Enthusiastic and creative team players are welcome and encouraged to apply to work at Camp Tule this summer. Experienced naturalists, environmental educators, and college students looking to further their teaching careers or environmental leadership skills will help children delight in the natural world. Counselors support all aspects of camp, including ensuring enjoyable experiences for each camper, leading games and helping with art projects. This year, we are expanding our camp leadership team to include Counselors-in-Training (CIT) which are volunteer positions for youth to start building their career paths. CITs attend part of staff/volunteer training and can volunteer during one, two, or all three sessions of camp.

Visit the Camp Tule webpage for all three position descriptions, including links to the online application forms.
A Fond Farewell to Annie
For two years, Annie Madden poured her passion for our local wetlands, plant management, and wildlife studies into our projects as Restoration Field Supervisor. Her contributions helped ensure the success our habitat restoration and contributed to the recovery of the many endangered species we support. As a Fire Forward Fellow (a program of Audubon Canyon Ranch), Annie also helped shape our partnership with the Santa Rosa Junior College's Wildfire Resilience Program at Shone Farm over the last six months, training and mentoring students, and promoting the critical role “good fire” plays in grassland stewardship. As a supervisor, she worked closely with our restoration interns and technicians, helping them gain the knowledge and skills needed to grow their own careers. We know Annie will continue to succeed in her achievements. We wish her well, and hope to see her out on the Laguna de Santa Rosa trails!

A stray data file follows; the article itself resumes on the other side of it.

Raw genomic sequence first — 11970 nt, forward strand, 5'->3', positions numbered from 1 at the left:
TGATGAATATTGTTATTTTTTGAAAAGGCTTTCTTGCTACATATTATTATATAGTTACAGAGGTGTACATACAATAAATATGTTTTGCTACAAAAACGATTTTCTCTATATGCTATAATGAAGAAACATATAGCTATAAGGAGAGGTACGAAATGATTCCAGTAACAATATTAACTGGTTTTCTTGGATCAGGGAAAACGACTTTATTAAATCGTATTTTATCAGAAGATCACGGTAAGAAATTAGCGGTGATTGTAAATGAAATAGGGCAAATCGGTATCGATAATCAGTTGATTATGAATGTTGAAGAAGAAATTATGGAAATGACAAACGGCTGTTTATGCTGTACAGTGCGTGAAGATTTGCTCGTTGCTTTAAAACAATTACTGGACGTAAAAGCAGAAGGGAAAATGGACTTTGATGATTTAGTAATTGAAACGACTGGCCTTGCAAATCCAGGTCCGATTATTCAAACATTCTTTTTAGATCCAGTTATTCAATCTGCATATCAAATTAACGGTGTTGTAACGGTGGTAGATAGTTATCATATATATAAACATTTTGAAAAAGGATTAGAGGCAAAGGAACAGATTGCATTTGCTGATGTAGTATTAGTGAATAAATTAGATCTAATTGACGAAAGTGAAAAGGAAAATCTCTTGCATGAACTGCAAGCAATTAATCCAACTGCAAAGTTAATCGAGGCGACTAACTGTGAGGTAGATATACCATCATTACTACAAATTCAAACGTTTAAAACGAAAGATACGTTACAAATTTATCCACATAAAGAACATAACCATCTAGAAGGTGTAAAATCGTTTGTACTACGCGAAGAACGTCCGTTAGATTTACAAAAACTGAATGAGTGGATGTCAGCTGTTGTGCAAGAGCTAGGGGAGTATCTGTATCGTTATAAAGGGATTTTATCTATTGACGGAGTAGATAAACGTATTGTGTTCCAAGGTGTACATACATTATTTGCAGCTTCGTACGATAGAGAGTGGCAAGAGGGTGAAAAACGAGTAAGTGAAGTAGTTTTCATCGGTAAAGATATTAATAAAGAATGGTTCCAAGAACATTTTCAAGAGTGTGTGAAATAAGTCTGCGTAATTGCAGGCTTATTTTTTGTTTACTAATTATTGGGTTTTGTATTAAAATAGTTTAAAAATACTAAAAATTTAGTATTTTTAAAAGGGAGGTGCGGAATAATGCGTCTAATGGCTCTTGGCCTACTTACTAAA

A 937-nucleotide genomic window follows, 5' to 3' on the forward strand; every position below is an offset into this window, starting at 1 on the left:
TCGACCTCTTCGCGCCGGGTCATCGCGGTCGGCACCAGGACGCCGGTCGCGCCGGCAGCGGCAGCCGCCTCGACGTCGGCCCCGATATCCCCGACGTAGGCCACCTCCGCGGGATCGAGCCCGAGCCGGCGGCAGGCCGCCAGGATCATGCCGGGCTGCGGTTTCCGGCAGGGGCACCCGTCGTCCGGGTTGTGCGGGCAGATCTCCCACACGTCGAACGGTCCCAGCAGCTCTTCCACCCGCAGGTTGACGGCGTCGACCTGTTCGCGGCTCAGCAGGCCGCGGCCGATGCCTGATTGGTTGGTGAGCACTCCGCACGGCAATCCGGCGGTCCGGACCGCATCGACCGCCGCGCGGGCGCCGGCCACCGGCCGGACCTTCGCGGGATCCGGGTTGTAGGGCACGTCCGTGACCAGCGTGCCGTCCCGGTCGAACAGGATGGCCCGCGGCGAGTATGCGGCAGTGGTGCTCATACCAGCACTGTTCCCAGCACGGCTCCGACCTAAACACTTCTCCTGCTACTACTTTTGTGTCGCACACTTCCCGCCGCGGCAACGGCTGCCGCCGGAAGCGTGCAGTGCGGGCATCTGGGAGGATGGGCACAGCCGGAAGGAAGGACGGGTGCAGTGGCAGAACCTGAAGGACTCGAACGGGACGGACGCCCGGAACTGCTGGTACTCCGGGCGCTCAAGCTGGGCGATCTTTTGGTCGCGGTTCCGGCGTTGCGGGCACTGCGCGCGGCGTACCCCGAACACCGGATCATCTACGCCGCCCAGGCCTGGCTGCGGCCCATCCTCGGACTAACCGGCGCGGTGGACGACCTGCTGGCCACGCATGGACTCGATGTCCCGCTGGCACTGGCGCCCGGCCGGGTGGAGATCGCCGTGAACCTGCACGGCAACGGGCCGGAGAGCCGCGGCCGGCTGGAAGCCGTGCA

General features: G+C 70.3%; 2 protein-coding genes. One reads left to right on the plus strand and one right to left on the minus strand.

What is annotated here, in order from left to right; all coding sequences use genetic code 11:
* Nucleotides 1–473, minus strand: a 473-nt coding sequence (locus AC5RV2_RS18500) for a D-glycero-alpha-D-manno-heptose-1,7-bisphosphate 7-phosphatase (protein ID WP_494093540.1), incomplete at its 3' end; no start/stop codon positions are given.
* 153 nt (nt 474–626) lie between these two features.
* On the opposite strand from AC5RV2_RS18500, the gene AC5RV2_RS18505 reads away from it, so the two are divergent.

Managing Vernal Pools in Dry Years
Despite a good start last fall and the recent storms in April, it is still historically dry. Our reservoirs are only half full and we haven't accessed the Laguna de Santa Rosa for kayaking in months. Much of our work at the Laguna Foundation happens in wetlands, vernal pools specifically, which depend heavily on annual precipitation. These pools support native species because they fill in the winter, drowning the upland plants that live in the surrounding grasslands and allowing the specially adapted vernal pool species to thrive. As a result, you might expect a three-year drought to be a complete disaster for vernal pool plants. Thanks to the resilience of these species and our efforts, such is not the case!

Burke’s goldfields are the most drought tolerant of our endangered vernal pool species. They have been able to shift their flowering time a month earlier than usual and flourish while other plants struggled. At least one vernal pool invader, curly dock, was so badly impacted by drought this year that it withered and dried up before making seed, aiding our restoration efforts by natural reduction of invasive species. Like the goldfields, we also had to modify the timing of our conservation grazing program to keep the vernal pools clear of thatch but not overgrazed.

Other species and sites have been more challenged. Sebastopol meadowfoam, in particular, has not shifted its flowering time earlier, and the warm, dry February and March days took a heavy toll. Our restored population near the Laguna de Santa Rosa Trail managed to survive with a tiny fraction of the numbers that we saw in 2020. While this is a bit discouraging, we must remember that the wetlands support many more native plants and a more extensive population of meadowfoam than when we launched our restoration work in 2018! We hold out hope that in a wet year we might once again see the pools carpeted with meadowfoam.

This kind of variability in rainfall make active management through grazing, mowing and prescribed fire all the more important. This is the work that your efforts support. In turn, healthy, robust, diverse communities of vernal pool adapted species are better able to survive future droughts and other challenges climate change brings to Sonoma County.